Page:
The libertarian view is tempting, but presupposes a capacity and inclination to evaluate that most employers have always lacked and always will, while of course an average private citizen is even more removed from that ability and inclination.   Who will actually do the research that the hypothetical perfect employer should do?

Consider the complexities of the U.S. accreditation system, the proliferation of fake accreditors complete with names nearly identical to real ones (there were at least two fake DETCs, imitating the real Distance Education Training Council, in 2005), phone numbers, carefully falsified lists of approved schools, Web sites showing buildings far from where the owners had ever been and other accoutrements.

To the morass of bogus accreditors in the U.S., add the world. Hundreds of jurisdictions, mostly not English-speaking, issuing a bewildering array of credentials under regimens not quite like American postsecondary education. Add a layer of corruption in some states and countries, a genial indifference in others, a nearly universal lack of enforcement capacity and you have a recipe for academic goulash that even governments are hard-pressed to render into proper compartments.  In the past 10 days my office has worked with national officials in England, Sweden, The Netherlands, Canada and Australia to sort out suspicious degree validations. Very few businesses and almost no private citizens are capable of doing this without an exhausting allocation of time and resources. It does not and will not happen.

Should state governments accredit colleges?

State governments, not accreditors or the federal government, are the best potential guarantors of degree program quality at all but the major research universities, but only if they take their duty seriously, set and maintain high standards and keep politicians from yanking on the strings of approval as happens routinely in some states. Today, fewer than a dozen states have truly solid standards, most are mediocre and several, including the Seven Sorry Sisters, are quite poor.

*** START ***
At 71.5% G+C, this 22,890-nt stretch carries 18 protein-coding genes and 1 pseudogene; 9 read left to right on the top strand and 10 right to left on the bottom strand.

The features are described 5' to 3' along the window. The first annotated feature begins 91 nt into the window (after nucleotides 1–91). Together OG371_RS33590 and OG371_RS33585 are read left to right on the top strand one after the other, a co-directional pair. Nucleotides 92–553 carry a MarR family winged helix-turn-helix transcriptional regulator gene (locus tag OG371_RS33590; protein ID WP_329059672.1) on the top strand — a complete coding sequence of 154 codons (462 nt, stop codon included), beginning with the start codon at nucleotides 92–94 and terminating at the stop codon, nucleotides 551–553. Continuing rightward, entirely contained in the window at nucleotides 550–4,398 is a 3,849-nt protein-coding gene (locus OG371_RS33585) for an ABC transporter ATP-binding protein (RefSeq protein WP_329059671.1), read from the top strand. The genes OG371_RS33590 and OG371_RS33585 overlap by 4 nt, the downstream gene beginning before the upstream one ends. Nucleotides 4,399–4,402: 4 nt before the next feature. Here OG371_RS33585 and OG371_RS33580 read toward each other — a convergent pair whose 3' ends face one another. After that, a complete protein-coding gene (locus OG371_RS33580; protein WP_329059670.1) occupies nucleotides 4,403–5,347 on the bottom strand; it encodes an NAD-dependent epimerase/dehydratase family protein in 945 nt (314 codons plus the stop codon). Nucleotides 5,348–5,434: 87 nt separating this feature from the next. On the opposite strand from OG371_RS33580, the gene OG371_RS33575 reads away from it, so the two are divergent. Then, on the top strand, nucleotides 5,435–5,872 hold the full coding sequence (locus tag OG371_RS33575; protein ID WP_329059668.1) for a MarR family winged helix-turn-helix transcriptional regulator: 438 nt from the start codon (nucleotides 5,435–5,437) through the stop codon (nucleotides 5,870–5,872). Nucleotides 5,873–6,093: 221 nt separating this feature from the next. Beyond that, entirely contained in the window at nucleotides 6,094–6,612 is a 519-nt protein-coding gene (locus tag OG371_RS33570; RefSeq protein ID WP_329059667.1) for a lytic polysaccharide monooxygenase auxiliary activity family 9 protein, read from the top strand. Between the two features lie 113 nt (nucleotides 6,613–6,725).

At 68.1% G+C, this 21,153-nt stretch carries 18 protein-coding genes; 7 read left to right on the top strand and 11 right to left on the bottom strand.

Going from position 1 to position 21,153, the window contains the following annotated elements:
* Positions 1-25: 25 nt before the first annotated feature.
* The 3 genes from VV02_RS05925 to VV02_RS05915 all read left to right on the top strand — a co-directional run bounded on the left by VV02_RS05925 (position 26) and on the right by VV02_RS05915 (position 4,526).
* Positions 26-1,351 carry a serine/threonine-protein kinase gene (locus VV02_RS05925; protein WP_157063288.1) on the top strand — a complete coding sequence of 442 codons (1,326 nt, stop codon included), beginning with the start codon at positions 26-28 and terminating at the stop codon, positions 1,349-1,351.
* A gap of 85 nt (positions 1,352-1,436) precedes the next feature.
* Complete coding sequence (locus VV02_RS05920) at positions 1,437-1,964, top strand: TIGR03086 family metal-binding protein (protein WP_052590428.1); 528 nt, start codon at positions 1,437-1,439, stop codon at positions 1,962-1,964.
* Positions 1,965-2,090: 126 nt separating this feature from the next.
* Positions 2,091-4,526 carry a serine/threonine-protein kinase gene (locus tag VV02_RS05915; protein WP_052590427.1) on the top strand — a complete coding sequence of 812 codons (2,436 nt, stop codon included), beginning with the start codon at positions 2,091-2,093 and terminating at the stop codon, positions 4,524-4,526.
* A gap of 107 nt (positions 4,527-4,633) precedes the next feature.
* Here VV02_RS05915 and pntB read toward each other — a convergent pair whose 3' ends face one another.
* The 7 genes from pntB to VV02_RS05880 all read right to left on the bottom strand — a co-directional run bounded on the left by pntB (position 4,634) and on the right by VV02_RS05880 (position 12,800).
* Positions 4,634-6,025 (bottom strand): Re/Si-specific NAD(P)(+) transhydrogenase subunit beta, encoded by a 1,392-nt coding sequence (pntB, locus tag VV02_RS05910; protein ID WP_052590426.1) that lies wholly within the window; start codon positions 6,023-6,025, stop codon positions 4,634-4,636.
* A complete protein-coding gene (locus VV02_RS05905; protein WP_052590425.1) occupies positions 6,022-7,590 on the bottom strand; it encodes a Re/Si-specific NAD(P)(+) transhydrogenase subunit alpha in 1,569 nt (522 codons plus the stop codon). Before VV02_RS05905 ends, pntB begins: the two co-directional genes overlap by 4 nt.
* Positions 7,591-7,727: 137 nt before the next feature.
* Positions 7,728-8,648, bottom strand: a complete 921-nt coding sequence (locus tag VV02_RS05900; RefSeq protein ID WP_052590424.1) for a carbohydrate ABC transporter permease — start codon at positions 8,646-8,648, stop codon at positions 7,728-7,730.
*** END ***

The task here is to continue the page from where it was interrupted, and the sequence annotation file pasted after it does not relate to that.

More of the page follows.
If Congress is serious about allowing states to become accreditors, there must be a reason.  I can think of at least two reasons. First, such an action would kill off many existing accreditors without having their work added to the U.S. Department of Education (which no one in their right mind, Democrat, Republican or Martian, wants to enlarge). This would count as devolutionary federalism (acceptable to both parties under the right conditions).

The second reason is the one that is never spoken aloud. There will be enormous, irresistible pressure on many state governments to accredit small religious schools that could never get accredited even by specialized religious accreditors today. The potential bounty in financial aid dollars for all of those church-basement colleges is incalculable.

Remember that another provision of the same proposed statute would prohibit even regionally accredited universities from screening out transfer course work based on the nature of the accreditor.  Follow the bread crumbs and the net result will be a huge bubble of low-end courses being hosed through the academic pipeline, with the current Congressional leadership cranking the nozzle.

The possibility of such an outcome should provide impetus to the discussions that have gone on for many years regarding the need for some uniformity (presumably at a level higher than that of the Seven Sorry Sister states) in standards for state approval of colleges. We need a “model code” for state college approvals, something that leading states can agree to (with interstate recognition of degrees) and that states with poor standards can aspire to.

The universe of 50 state laws, some excellent and some abysmal, allows poor schools to venue-shop and then claim that their state approval makes them good schools when they are little better than diploma mills. We must do better.

Should states accredit colleges? Only if they can do it well. Today’s record is mixed, and Congress should not give states the power to accredit (or allow the Department of Education to give states the power) until they have proven that their own houses are in order. That day has not yet come.

Author/s: 
Alan L. Contreras
Author's email: 
info@insidehighered.com

Alan L. Contreras has been administrator of the Oregon Office of Degree Authorization, a unit of the Oregon Student Assistance Commission, since 1999. His views do not necessarily represent those of the commission.

Questions from a Provocateur

Somehow I missed the meeting where the nation decided to exit public higher education. I was, after all, chief financial officer of a public university.

This is no fantasy. This drama is under way across the nation.

The story line so far is that healthcare and public safety costs finally have squeezed out higher education. Institutions will always find ways to survive. The casualties are the poor students, with the ability but neither the money nor the savvy to navigate falling student aid and rising tuition.